Americans, on average, are exposed to roughly 4,000 to 10,000 advertisements per day. Yes, you read that right. In the age of information overload, good content marketing is rendered ineffective without a strong call to action (CTA). It’s important to capture your audience’s attention from the moment they lay eyes on your advertisement or email — but it’s even more important to inspire them to take action.
There’s a lot that goes into the successful kickoff of a new project. Before the planning, however, comes the research. And while auditing documents and reviewing assets are crucial components of good research, stakeholder interviews are the gel that brings everything together. Below, some do’s and don’ts to guide your stakeholder interviews, research, planning and eventual project success.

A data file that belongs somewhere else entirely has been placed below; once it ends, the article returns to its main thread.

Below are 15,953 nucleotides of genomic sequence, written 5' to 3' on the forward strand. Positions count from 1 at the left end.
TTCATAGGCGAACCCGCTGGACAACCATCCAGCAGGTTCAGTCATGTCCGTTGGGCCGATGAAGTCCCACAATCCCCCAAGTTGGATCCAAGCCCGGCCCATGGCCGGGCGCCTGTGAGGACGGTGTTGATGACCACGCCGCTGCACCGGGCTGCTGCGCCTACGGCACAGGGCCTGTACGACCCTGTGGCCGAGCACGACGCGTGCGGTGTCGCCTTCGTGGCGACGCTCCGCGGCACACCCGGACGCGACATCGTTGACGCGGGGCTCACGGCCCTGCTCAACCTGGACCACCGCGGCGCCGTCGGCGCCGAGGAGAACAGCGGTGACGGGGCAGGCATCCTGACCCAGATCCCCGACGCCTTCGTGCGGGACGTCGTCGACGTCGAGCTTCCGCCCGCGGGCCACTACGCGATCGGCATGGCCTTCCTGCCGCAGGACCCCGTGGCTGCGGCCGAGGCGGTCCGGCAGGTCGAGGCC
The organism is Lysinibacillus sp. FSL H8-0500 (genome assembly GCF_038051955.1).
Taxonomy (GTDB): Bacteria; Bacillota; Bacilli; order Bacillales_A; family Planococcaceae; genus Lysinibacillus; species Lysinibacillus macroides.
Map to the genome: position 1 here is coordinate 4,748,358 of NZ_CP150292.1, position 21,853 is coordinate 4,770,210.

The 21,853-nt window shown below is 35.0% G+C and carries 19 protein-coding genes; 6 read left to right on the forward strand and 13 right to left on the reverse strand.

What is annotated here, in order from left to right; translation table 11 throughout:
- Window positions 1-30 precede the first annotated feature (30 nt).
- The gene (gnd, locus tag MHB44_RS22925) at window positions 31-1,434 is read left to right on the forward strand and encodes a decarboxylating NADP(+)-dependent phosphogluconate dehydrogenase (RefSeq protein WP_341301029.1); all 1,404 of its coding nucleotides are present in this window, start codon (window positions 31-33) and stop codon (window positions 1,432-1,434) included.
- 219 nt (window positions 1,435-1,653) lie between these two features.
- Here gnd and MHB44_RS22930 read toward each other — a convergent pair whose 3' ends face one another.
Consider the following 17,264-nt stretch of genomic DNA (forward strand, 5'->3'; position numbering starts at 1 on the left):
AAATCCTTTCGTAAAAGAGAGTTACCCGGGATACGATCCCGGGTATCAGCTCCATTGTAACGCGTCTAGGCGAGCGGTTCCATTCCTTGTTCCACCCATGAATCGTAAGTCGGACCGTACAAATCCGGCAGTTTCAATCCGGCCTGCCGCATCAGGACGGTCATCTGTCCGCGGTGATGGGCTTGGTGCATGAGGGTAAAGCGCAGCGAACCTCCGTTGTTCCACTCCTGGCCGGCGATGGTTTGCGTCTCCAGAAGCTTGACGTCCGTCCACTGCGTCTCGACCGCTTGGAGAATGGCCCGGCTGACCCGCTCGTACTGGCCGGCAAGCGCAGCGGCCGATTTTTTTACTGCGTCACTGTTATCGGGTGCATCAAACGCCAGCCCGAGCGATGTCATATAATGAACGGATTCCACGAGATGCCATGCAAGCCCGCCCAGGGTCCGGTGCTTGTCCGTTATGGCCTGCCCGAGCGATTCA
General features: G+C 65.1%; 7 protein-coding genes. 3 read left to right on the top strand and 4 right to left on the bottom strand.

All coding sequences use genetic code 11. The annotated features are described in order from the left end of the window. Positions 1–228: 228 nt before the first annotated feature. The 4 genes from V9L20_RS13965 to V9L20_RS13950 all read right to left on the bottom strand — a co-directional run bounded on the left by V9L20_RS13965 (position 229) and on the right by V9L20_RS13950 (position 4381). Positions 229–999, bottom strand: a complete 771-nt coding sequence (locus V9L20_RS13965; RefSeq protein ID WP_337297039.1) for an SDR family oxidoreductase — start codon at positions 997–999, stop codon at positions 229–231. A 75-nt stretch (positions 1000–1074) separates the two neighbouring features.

So you’re thinking about a rebrand. Whether you’re looking to get ahead of the competition, expand into a new market, differentiate yourself with a new product or service, or one of myriad other reasons companies refresh their identities, there are more than a few things to consider before the work can begin.
It’s a new year. And with a new year comes the desire to find balance in our personal lives. Balance looks like alignment when you take it into the workplace. Add some purpose behind it? Now you’ve got strategic alignment.
We’re all digital, but many of us got started in life in an analog world. We don’t need to say “digital marketing,” because it’s almost all digital now anyway. But when it comes to a brand, the rules change. Brand strategy must encompass — you guessed it — the entire brand, digital marketing and all.
For marketers of all persuasions, storytelling is part of our anatomy. But starting a story from scratch can be daunting, especially for marketers in the media space. To more effectively engage with prospects, take a step back first and answer these four questions.